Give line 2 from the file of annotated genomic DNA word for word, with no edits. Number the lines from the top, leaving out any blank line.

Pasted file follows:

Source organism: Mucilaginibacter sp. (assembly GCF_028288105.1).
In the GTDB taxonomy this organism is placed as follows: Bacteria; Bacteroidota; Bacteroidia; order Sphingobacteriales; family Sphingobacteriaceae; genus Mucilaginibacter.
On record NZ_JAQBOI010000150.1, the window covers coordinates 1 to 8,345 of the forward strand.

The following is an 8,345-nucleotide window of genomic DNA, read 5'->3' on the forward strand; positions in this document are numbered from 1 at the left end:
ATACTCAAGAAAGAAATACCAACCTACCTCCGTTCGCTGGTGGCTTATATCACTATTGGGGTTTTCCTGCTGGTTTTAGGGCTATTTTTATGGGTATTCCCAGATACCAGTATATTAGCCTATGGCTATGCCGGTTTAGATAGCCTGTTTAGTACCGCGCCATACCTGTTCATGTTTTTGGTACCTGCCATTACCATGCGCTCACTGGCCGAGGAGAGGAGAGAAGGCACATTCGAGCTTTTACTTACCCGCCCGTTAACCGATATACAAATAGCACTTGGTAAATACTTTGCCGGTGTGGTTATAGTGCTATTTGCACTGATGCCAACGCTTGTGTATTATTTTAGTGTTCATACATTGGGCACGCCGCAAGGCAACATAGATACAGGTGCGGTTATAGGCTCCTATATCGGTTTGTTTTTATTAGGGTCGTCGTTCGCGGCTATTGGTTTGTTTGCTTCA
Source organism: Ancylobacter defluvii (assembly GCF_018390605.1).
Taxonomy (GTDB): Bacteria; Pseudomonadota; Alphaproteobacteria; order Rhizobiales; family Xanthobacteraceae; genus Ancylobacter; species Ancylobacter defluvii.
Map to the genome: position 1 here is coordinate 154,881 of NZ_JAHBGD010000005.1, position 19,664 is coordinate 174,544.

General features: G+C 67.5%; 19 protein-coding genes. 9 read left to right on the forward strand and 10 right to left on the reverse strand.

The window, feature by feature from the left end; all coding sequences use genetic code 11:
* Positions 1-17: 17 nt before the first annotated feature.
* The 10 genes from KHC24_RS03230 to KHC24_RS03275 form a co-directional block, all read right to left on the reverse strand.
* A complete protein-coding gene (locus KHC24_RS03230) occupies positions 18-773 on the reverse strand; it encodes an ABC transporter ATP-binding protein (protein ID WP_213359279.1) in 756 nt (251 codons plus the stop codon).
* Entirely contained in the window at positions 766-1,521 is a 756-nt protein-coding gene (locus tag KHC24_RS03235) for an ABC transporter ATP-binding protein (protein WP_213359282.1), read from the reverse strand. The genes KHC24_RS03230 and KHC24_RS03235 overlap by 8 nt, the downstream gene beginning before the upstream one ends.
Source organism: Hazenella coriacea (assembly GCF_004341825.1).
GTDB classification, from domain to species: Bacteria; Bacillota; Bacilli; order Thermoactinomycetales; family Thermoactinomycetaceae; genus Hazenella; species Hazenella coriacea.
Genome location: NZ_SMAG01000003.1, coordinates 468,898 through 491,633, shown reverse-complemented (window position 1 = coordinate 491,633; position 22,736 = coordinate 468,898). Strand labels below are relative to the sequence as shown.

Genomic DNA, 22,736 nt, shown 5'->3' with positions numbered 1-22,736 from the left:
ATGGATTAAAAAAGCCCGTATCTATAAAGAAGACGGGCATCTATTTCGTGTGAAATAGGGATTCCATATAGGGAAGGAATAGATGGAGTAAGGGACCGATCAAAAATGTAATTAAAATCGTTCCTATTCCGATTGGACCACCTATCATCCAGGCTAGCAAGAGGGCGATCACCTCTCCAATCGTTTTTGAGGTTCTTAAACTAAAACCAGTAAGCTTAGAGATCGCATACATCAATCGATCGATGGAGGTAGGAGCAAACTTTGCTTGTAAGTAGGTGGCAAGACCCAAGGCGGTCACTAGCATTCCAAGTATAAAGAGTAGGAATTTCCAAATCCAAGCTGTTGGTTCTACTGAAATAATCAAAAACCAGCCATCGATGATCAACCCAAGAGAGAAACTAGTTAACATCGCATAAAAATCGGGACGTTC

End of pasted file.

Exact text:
In the GTDB taxonomy this organism is placed as follows: Bacteria; Bacteroidota; Bacteroidia; order Sphingobacteriales; family Sphingobacteriaceae; genus Mucilaginibacter.